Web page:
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Upcoming Tax Due Dates (September 2011)

September 15, 2011: 3rd Quarter Estimated Tax payments are due for Individuals required to pay estimated taxes.

September 15, 2011: Partnership and Corporate Income tax returns for 2010 that are on Extension are due.

October 15, 2011: Individual Income Tax returns on extension are due.

Managing Individual Tax Records

I often get the question asking how long a person should keep receipts and other supporting documents related to their tax returns. The general rule is that documents that support the amounts on your tax return should be kept for a minimum of three years after the date you file your tax return. The IRS typically has only 3 years from the date you file your return to audit a tax return but can go back longer in certain situations.

There are records that should be kept longer or indefinitely. The types of records that should be kept longer include settlement statements from purchases of property, stock transactions, IRA, business and rental property transactions. IRS Pub. 552 (Recordkeeping for Individuals)  contains additional information on what kinds of records to keep.

Filing an Amended Tax Return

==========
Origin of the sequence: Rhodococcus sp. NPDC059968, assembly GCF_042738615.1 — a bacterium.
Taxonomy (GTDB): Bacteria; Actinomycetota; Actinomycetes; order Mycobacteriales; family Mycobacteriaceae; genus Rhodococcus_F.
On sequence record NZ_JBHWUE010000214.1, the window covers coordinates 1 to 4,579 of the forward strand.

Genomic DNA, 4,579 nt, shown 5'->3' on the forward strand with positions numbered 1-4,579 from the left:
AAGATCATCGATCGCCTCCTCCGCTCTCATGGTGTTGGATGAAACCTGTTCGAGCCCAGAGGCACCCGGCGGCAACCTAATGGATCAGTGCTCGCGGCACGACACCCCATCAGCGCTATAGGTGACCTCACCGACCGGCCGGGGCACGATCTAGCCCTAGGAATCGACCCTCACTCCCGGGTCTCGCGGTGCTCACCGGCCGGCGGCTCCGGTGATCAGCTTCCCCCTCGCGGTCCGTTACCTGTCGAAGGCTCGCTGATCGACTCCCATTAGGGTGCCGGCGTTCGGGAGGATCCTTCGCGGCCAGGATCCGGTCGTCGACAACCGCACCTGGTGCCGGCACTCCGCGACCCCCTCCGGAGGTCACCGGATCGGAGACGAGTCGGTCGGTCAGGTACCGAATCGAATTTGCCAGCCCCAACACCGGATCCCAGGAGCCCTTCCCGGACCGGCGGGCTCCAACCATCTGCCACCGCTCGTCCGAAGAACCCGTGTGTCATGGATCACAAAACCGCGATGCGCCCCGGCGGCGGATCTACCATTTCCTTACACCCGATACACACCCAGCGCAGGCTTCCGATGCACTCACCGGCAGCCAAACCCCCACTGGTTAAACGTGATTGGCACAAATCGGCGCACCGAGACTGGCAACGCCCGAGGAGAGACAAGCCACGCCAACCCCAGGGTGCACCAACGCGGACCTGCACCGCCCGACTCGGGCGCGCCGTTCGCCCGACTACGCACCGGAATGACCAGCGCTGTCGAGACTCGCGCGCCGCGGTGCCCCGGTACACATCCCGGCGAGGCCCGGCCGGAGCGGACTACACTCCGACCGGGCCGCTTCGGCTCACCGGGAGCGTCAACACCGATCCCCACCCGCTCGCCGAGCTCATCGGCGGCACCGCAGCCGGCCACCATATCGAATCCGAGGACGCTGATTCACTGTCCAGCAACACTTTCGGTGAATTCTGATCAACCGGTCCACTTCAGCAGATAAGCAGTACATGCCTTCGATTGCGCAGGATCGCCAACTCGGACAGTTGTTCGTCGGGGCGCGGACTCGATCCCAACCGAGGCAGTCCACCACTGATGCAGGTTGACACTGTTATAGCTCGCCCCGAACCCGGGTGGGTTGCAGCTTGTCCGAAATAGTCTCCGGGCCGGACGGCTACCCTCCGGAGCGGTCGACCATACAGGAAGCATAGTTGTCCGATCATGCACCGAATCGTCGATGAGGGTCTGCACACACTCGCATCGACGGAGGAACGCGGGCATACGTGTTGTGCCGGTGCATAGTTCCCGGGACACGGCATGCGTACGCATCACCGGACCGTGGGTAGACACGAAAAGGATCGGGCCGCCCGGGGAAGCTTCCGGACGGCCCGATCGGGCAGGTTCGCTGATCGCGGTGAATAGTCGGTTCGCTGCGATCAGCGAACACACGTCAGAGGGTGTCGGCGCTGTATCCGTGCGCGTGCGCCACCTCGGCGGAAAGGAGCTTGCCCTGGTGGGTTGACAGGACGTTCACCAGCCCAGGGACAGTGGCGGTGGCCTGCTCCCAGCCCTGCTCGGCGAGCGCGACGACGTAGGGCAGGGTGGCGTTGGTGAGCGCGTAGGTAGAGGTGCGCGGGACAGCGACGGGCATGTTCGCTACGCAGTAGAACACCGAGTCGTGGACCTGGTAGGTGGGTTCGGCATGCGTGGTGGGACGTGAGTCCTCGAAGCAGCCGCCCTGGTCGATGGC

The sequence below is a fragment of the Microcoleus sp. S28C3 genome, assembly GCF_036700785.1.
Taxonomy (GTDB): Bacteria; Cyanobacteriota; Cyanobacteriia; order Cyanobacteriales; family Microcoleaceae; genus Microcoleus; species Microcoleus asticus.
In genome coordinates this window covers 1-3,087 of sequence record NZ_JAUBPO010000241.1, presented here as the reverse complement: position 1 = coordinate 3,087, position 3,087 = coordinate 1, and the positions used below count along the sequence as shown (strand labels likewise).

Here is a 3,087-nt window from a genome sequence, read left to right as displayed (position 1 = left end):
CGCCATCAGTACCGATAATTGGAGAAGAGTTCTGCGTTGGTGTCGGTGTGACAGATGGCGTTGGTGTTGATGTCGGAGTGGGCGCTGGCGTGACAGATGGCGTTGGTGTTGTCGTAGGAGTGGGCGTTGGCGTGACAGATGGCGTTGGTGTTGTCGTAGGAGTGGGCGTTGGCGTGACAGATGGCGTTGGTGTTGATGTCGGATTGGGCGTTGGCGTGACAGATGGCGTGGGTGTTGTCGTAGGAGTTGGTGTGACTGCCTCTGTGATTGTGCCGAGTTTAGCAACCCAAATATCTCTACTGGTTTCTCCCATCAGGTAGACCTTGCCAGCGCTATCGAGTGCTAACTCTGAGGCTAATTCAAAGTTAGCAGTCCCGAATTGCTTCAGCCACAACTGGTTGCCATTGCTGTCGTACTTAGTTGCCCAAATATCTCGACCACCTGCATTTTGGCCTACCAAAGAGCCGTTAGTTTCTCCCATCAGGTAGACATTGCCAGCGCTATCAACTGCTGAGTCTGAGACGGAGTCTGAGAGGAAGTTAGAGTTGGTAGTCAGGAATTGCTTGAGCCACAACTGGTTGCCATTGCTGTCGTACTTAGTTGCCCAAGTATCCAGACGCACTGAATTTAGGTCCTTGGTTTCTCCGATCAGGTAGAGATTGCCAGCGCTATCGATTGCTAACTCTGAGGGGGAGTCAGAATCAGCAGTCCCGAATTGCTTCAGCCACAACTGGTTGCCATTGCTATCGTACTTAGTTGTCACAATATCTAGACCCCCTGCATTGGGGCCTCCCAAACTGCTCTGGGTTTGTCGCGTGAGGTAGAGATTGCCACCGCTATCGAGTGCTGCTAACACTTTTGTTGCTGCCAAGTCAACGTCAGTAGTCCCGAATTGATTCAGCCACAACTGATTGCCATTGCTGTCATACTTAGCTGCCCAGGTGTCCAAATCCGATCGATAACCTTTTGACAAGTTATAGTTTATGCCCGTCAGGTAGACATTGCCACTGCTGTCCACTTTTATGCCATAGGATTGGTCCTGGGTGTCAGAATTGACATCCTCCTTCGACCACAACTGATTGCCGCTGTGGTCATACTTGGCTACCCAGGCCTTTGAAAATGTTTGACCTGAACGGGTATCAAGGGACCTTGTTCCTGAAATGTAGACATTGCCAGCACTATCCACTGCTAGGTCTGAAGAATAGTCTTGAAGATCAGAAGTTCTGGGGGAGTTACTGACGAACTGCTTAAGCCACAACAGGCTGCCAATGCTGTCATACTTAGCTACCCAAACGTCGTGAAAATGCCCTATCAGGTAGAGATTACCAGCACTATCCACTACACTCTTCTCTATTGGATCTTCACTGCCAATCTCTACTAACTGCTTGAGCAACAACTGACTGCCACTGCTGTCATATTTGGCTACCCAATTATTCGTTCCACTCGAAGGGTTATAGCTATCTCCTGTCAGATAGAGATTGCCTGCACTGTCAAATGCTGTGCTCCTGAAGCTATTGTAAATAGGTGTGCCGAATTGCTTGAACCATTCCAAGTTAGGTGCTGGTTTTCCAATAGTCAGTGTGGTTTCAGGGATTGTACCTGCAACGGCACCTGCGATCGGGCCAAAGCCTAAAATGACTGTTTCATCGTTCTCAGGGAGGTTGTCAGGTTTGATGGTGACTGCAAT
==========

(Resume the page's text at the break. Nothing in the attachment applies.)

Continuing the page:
Taxpayers file Form 1040X to correct a previously filed Individual income tax return and it must be filed on paper, not electronically. To claim a refund the return must be filed within three years from the date the original return was filed, or two years from the date the tax was paid, whichever is later. If more than one return will be amended, a separate 1040X should be prepared for each return and each 1040X should be mailed in a separate envelope. State income tax returns should be amended based on changes to your federal return.

Tax Deductions for Home Office Expenses

If you work out of an office in your home, and if you satisfy the strict rules that govern those deductions, you will be entitled to favorable “home office” deductions. Read more about the home office deductions

Gift Tax Returns

A gift tax return is required to be filed when you give gifts that are more than the annual exclusion (which is currenlty $13,000 for 2010 and 2011) to any one person. To report taxable gifts for 2010, Form 709-United States Gift and Generation-Skipping Transfer tax return must be filed before 4/18/11.

Is your Tax Freedom Day® April 12 this year?

As determined by The Tax Foundation, the day in 2011 that average Americans work until to cover their federal, state and local tax liabilities for the year is 3 days later than it was last year. 

But, The Center on Budget and Policy Priorities explains that the data used for the study suggests that 80% of households pay a lower tax rate than the Tax Foundations estimated “average”.

Requesting more time to file your taxes

You can use Form 4868 to request an automatic extension of time to file your individual income tax return. The automatic extension is good for 6 months and extends the due date of your tax return to October 15. To qualify for the extension you must estimate your tax liability and report your estimated tax liability on a timely filed form 4868.

You do not need to explain why you need the extension and you are not required to make a payment with form 4868,  but if you end up owing tax you will be charged interest and possibly penalties for late payment of tax.